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Us Involvement in the Vietnam War

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Us Involvement in the Vietnam War

United States' Involvement in the Vietnam War

Source Based

Vietnam in South East Asia had always been a desirable country. Since

the 19th century, it was ruled by France and called Indo China. Apart

form one rebellion in 1930, France had total control of the country

until they surrendered to Germany in the Second World War in 1940.

Japan, Germany's ally, took control of Vietnam and the resources in

it, such as coal, rice, rubber, railways and roads. An anti-Japanese

resistance organisation, which was called the Viet Minh and led by Ho

Chi Minh, a communist, was formed. At the end of the war, the Viet

Minh controlled the North Vietnam and had ambitions to control the

rest. Japan had gone when they entered Hanoi in 1945 and declared

Vietnamese independence. When war broke out between France and Vietnam

in 1946 because the French wanted to regain control of Vietnam, the

Viet Cong, which was a communist-supporting group against the

Americans set up in the South of Vietnam, used guerrilla tactics

against the French. These involved hit and run raids and other tactics

that the French hadn't experienced before and made them almost

impossible to beat.

To begin with, the USA was sympathetic towards the Viet Minh because

they viewed the situation as Vietnam wanting to have independence and

they did not agree with countries having colonies anyway. However in

1949, when communists took over China and began to give help to Ho Chi

Minh, the USA became afraid that the Viet Minh were the puppets of

China. The Americans then became increasingly involved in Vietnam

because they hated communism and were very much afraid of a communist

spread. They feared the Domino effect, which meant that if Vietnam

fell to communism, they expected nearby countries such as Cambodia,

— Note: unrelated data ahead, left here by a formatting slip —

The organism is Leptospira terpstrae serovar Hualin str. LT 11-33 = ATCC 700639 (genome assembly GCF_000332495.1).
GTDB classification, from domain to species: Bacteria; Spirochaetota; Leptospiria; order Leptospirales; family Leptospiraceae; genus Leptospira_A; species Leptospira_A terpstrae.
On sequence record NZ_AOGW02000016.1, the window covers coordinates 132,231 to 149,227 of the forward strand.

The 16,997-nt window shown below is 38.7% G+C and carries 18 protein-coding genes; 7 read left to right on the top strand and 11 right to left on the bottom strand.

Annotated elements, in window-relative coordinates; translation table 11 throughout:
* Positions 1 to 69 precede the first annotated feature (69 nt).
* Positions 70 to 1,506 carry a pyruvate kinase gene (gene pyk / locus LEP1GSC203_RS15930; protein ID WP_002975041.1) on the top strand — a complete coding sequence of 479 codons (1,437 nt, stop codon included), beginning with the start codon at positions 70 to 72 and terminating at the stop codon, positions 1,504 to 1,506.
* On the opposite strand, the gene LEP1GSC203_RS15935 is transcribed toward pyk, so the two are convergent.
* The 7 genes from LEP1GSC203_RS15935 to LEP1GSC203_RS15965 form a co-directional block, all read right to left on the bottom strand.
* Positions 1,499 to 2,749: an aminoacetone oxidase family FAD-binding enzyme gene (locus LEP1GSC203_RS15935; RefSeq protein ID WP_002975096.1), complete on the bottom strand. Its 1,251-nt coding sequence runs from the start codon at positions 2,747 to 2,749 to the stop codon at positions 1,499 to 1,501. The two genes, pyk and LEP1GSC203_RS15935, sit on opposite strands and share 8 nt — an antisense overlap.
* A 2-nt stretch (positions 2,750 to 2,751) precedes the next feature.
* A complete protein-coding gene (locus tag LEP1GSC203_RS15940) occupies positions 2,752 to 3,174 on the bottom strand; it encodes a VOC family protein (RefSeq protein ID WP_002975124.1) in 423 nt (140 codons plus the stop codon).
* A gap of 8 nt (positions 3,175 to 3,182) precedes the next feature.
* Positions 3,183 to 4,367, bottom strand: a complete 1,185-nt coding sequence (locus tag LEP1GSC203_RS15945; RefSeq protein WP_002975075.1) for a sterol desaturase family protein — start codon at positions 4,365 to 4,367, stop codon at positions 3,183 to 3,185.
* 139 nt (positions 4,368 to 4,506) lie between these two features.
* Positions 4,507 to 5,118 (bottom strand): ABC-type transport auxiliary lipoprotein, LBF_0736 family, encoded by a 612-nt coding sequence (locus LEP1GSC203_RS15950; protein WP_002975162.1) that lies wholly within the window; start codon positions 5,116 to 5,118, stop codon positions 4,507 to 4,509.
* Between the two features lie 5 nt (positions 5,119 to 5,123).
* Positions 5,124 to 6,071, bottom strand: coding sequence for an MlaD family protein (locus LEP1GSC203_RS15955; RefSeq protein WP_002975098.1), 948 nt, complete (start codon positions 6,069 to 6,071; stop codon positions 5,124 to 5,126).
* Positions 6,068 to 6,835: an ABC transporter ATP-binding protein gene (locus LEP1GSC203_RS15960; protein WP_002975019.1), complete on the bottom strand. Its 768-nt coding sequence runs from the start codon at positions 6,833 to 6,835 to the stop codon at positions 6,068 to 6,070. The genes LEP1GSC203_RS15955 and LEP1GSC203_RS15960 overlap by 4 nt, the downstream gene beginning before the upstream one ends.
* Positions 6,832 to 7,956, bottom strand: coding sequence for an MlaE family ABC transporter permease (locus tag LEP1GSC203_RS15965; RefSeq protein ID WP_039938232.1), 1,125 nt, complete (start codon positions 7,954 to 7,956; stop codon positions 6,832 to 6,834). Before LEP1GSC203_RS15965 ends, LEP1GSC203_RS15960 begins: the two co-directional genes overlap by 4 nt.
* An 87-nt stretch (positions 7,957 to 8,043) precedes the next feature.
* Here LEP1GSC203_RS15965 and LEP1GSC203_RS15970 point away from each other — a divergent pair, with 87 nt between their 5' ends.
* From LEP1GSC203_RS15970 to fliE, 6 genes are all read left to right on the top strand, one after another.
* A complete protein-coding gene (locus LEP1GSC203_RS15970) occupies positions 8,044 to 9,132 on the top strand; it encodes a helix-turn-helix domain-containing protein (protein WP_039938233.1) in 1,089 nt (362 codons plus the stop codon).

Laos, Thailand, Burma and India to become communist one after the

other, very quickly. The USA had a policy known as the Truman

Doctrine, which meant that they would send money, equipment and advice

to any country threatened by a communist take over. Therefore, they

provided Ngo Dinh Diem, who was helped to set up the anti-communist

Republic of South Vietnam, with $1.6 billion in the 1950's. The other

policy that the USA had was containment, which was to prevent

communism spreading any further than it already had done in Eastern

Europe. The USA stopped the proposed elections taking place in Vietnam

for fear that the communists would win, so Vietnam was divided into

North and South Vietnam in 1954. This communist victory over the

French led the Americans to believe that communists were taking over

the world and must be stopped.

Sources A to C show two people's views towards America going into war

against North Vietnam and the Viet Cong. Source A is a speech made by

US President Johnson in April 1965, one month after the start of

Operation Rolling Thunder. He is justifying the reasons for going into

war against Vietnam, which are to keep the peace and freedom of the

people in South Vietnam. Its content can be trusted because, being the

President, he was directly involved in Vietnam so he knew what was

happening

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